Washburn Tech Partners with NARS

February 17, 2015

The National Academy of Railroad Sciences (NARS), an educational relationship between BNSF and Johnson County Community College in Kansas, has reached an agreement with Washburn Institute of Technology in Topeka, Kan., to offer NARS-certified curriculum to locomotive diesel mechanical technicians to prepare students for careers in the railroad industry.

Starting this spring, Washburn Tech is offering a semester-long pathway that introduces students to the NARS curriculum. A NARS-certified instructor will cover a range of critical skills needed in a locomotive shop, including inspecting, maintaining and repairing locomotives. Students will get hands-on training by disassembling and reassembling locomotive components that BNSF donated.

The diesel pathway will provide small class sizes to ensure personalized instruction and hands-on learning.

“We will initially limit the courses to 16 students, but will expand the program with additional NARS-certified instructors as market needs demand, ” said Tim Clothier with the Business and Industry Center for Washburn Tech. “This pathway builds on our existing diesel technology program and will enable us to better meet the hiring needs of our business community.“We want to thank BNSF for its generous investment of time, equipment and tools,” said Clothier. “The diesel locomotive pathway is made possible only with commitment from BNSF.”

Local BNSF leaders who have helped support the start-up of the program at Washburn Tech are Curt Meyers, shop superintendent, and Jeanne Artzer, manager, Human Resources.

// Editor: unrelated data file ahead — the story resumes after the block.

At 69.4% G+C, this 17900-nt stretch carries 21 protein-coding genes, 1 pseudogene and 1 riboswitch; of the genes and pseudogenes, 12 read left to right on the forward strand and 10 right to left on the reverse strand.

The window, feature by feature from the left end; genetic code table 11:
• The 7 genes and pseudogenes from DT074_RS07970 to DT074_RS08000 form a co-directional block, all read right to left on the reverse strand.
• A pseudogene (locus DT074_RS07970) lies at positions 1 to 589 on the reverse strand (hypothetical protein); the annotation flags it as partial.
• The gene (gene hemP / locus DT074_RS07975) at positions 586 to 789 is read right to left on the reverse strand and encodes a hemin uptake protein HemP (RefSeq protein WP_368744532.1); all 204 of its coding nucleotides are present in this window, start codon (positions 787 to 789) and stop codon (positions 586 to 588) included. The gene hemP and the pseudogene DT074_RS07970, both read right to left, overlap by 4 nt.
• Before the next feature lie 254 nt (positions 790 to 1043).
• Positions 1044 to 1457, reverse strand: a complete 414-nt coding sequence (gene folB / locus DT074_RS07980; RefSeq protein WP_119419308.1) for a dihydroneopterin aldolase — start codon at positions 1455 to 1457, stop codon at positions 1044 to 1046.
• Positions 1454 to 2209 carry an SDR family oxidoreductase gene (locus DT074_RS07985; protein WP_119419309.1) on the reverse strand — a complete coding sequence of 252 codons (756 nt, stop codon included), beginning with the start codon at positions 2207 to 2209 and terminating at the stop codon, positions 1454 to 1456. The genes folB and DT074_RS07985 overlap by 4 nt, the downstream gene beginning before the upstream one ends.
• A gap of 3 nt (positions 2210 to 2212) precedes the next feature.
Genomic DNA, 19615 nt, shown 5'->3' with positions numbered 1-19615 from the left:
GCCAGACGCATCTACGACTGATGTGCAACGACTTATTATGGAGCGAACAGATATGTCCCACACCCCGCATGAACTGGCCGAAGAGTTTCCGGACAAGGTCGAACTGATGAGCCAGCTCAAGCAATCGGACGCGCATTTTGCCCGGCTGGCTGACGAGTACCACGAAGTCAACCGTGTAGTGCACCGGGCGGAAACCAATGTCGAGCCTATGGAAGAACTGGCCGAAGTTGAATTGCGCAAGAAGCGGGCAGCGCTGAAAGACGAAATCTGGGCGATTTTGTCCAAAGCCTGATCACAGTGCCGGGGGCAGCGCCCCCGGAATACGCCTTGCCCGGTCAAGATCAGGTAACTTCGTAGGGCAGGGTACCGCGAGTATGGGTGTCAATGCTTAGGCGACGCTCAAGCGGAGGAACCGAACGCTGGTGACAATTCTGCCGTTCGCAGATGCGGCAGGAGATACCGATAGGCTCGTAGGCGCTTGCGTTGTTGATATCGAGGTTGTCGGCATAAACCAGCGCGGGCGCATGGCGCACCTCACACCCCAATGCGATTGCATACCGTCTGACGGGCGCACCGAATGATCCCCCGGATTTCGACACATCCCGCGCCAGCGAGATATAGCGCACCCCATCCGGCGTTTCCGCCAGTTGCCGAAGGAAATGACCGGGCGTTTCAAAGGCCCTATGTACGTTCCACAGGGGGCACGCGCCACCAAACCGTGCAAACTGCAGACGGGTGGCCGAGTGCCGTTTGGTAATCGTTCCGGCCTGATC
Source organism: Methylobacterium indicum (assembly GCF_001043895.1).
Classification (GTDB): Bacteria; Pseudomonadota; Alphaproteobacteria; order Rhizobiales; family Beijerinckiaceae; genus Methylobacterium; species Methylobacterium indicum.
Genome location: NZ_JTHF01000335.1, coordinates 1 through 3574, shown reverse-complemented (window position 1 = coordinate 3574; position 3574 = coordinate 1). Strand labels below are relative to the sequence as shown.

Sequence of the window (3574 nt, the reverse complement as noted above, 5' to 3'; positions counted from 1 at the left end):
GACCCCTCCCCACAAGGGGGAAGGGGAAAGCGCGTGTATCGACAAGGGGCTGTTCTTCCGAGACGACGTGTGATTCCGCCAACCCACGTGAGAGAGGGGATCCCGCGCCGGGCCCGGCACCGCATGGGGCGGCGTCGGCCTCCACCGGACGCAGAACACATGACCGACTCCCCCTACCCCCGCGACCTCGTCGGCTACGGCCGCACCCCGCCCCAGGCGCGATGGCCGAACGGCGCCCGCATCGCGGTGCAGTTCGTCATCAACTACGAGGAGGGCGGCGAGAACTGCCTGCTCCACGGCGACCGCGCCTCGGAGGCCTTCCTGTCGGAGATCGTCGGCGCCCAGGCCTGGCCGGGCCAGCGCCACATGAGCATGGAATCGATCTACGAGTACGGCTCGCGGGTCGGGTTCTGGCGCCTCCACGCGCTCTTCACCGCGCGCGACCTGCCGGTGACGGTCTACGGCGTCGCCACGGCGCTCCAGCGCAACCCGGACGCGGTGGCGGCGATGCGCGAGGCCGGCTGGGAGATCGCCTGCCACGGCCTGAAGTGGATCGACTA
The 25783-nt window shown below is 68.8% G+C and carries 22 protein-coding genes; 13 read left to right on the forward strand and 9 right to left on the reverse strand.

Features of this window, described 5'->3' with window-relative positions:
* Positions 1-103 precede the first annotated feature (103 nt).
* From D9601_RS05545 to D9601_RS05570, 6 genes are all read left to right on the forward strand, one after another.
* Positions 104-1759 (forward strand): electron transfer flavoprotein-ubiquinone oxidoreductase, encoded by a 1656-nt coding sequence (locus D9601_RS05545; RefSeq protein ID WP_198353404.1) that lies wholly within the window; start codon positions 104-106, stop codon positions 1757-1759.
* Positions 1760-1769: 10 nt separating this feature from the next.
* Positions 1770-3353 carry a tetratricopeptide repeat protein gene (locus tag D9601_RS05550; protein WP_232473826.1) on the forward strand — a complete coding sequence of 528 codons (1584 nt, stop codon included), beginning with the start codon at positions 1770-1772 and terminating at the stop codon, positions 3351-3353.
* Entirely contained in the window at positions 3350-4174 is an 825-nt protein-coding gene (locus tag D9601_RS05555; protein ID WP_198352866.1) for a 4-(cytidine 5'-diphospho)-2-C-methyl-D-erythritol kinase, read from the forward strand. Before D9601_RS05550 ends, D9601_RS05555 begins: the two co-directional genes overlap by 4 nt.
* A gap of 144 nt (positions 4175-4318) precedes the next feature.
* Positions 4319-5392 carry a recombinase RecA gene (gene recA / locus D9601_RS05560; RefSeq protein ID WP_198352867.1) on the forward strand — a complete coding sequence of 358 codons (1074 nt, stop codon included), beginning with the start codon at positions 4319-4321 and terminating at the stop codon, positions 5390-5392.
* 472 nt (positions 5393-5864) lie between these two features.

Topeka is home to one of BNSF’s system shops where locomotives are overhauled. As employees retire and more workers are needed outside of attrition, the expectation is these students will have the knowledge and skills needed to become journeymen.

“We think this program will appeal to a variety of candidates,” said Bret Irvin, BNSF’s assistant vice president, Human Resources, Fort Worth. “For example, many military veterans have a diesel mechanic background, but they have never worked on locomotives. This program will allow them to bridge their skills to a possible career with BNSF.”

As students complete the NARS curriculum at Washburn Tech, they should be prepared to compete for diesel mechanic openings at the Topeka shop.

In addition to Washburn Tech, BNSF entered into a similar training agreement with Carl Sandburg College in Galesburg, Ill., last year.

According to Irvin, having these relationships with community-based colleges is a great resource for building a skilled workforce. “We’re looking at other community colleges near our major mechanical facilities to develop similar agreements to increase our pipeline of qualified applicants,” he said. “It makes sense to create these opportunities in the communities where we operate, to build a source for skilled applicants and help people in our communities.”

About the photos: Diesel locomotive components donated by BNSF are moved into their new home at Washburn Tech in Topeka, Kan. Now in the lab at Washburn Tech, the components will be used as hands-on teaching aids in the school’s expanded diesel technology program.

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